Megan’s parents have decided to spend the summer in Vermont in an old house with no internet, no cable TV and a million blood sucking insects. To say Megan hates it is putting it mildly. She hates it so much she wishes she had gotten worse grades so that she could be at home in summer school instead. At least she could have gone to the mall on the weekends.
Being stuck in Vermont MIGHT have been at least bearable if her best friend Lucy had come with her, but she didn’t, and the reason why is bugging Megan too. It’s as if nobody understands how bad she has it. At least, that’s what she keeps whining about.
Megan keeps whining and stomping her feet and acting like a teenage brat for a lot of pages. When she gets lost in the woods and has to fend for herself a different part of Megan comes out, and it’s a part I liked a whole lot better. At the beginning I didn’t really like Megan too much, but I still liked reading about her because who hasn’t felt like her at one time or another? I have. You feel like nobody cares or understands or has any sympathy for you. The trick is getting to the point where you can fix whatever’s bugging you and move on. When you have an attitude problem nobody can really fix that but you. Watching Megan get a grip on her attitude problem while having some funny experiences as a cell phone addicted mall-chick stuck in the woods is fun.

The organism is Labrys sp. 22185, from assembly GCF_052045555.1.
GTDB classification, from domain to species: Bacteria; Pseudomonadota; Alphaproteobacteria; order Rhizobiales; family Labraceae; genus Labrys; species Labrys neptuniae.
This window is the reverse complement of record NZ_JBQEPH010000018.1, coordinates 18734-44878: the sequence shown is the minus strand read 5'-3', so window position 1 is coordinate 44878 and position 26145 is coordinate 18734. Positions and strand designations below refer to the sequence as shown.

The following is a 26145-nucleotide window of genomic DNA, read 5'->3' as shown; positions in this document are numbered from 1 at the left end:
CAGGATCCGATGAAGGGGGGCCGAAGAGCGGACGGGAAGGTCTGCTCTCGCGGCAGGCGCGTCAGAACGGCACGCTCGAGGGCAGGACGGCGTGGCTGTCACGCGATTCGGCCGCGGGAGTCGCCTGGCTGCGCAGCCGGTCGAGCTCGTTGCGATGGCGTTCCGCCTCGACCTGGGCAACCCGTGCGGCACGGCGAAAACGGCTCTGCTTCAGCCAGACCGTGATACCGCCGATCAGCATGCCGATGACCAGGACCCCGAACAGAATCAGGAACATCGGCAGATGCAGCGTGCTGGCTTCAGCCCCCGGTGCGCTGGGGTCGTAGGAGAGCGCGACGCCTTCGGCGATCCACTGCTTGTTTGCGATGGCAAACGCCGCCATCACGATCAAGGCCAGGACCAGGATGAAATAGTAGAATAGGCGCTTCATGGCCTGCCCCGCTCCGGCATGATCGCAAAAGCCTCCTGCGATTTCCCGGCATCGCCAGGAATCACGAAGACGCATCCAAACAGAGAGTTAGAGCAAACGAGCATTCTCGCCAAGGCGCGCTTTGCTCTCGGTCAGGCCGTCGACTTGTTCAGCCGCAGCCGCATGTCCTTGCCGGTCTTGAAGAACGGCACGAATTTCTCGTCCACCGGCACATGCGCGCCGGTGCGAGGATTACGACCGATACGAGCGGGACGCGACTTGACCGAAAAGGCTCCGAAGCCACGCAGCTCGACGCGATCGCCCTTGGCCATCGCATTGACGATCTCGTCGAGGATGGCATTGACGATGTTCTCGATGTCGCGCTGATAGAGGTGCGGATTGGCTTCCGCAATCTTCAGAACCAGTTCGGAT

And the reason Megan’s friend Lucy chose not to come to Vermont gives Megan some perspective too. There are worse things in life than not getting your own way. Author: Jane Kelley
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